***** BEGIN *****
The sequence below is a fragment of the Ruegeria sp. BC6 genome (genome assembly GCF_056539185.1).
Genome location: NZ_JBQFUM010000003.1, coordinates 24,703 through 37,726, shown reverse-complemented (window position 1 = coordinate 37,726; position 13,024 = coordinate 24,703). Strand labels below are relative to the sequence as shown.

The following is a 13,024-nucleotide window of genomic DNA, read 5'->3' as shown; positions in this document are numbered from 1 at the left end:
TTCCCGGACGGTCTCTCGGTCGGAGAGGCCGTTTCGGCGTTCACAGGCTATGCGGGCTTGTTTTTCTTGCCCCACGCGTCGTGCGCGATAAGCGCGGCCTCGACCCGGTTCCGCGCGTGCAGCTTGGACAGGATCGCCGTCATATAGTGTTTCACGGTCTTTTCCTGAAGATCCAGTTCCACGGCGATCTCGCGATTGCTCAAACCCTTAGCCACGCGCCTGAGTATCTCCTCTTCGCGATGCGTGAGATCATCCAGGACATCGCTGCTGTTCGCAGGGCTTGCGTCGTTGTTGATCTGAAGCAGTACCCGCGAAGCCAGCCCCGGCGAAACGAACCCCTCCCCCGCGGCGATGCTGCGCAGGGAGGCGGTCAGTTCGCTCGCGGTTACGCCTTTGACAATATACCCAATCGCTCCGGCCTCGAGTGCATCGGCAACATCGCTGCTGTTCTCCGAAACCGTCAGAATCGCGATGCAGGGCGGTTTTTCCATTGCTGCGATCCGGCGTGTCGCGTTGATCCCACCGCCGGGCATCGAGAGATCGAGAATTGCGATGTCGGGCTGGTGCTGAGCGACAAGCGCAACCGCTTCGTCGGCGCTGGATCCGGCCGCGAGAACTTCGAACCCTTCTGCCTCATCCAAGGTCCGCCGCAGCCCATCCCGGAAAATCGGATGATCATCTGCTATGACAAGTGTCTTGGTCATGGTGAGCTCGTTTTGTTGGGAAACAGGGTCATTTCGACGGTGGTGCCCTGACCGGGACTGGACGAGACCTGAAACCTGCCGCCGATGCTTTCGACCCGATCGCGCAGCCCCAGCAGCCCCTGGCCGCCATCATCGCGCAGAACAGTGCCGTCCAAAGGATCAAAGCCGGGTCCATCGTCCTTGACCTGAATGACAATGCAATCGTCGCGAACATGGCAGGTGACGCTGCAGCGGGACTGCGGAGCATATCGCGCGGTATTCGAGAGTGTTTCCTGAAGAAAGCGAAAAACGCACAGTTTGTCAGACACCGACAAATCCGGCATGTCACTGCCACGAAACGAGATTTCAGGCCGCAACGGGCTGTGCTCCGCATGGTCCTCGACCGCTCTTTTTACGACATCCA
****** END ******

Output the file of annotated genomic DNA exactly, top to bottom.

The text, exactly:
The sequence below is a fragment of the Ruegeria sp. BC6 genome (genome assembly GCF_056539185.1).
Genome location: NZ_JBQFUM010000003.1, coordinates 24,703 through 37,726, shown reverse-complemented (window position 1 = coordinate 37,726; position 13,024 = coordinate 24,703). Strand labels below are relative to the sequence as shown.

The following is a 13,024-nucleotide window of genomic DNA, read 5'->3' as shown; positions in this document are numbered from 1 at the left end:
TTCCCGGACGGTCTCTCGGTCGGAGAGGCCGTTTCGGCGTTCACAGGCTATGCGGGCTTGTTTTTCTTGCCCCACGCGTCGTGCGCGATAAGCGCGGCCTCGACCCGGTTCCGCGCGTGCAGCTTGGACAGGATCGCCGTCATATAGTGTTTCACGGTCTTTTCCTGAAGATCCAGTTCCACGGCGATCTCGCGATTGCTCAAACCCTTAGCCACGCGCCTGAGTATCTCCTCTTCGCGATGCGTGAGATCATCCAGGACATCGCTGCTGTTCGCAGGGCTTGCGTCGTTGTTGATCTGAAGCAGTACCCGCGAAGCCAGCCCCGGCGAAACGAACCCCTCCCCCGCGGCGATGCTGCGCAGGGAGGCGGTCAGTTCGCTCGCGGTTACGCCTTTGACAATATACCCAATCGCTCCGGCCTCGAGTGCATCGGCAACATCGCTGCTGTTCTCCGAAACCGTCAGAATCGCGATGCAGGGCGGTTTTTCCATTGCTGCGATCCGGCGTGTCGCGTTGATCCCACCGCCGGGCATCGAGAGATCGAGAATTGCGATGTCGGGCTGGTGCTGAGCGACAAGCGCAACCGCTTCGTCGGCGCTGGATCCGGCCGCGAGAACTTCGAACCCTTCTGCCTCATCCAAGGTCCGCCGCAGCCCATCCCGGAAAATCGGATGATCATCTGCTATGACAAGTGTCTTGGTCATGGTGAGCTCGTTTTGTTGGGAAACAGGGTCATTTCGACGGTGGTGCCCTGACCGGGACTGGACGAGACCTGAAACCTGCCGCCGATGCTTTCGACCCGATCGCGCAGCCCCAGCAGCCCCTGGCCGCCATCATCGCGCAGAACAGTGCCGTCCAAAGGATCAAAGCCGGGTCCATCGTCCTTGACCTGAATGACAATGCAATCGTCGCGAACATGGCAGGTGACGCTGCAGCGGGACTGCGGAGCATATCGCGCGGTATTCGAGAGTGTTTCCTGAAGAAAGCGAAAAACGCACAGTTTGTCAGACACCGACAAATCCGGCATGTCACTGCCACGAAACGAGATTTCAGGCCGCAACGGGCTGTGCTCCGCATGGTCCTCGACCGCTCTTTTTACGACATCCA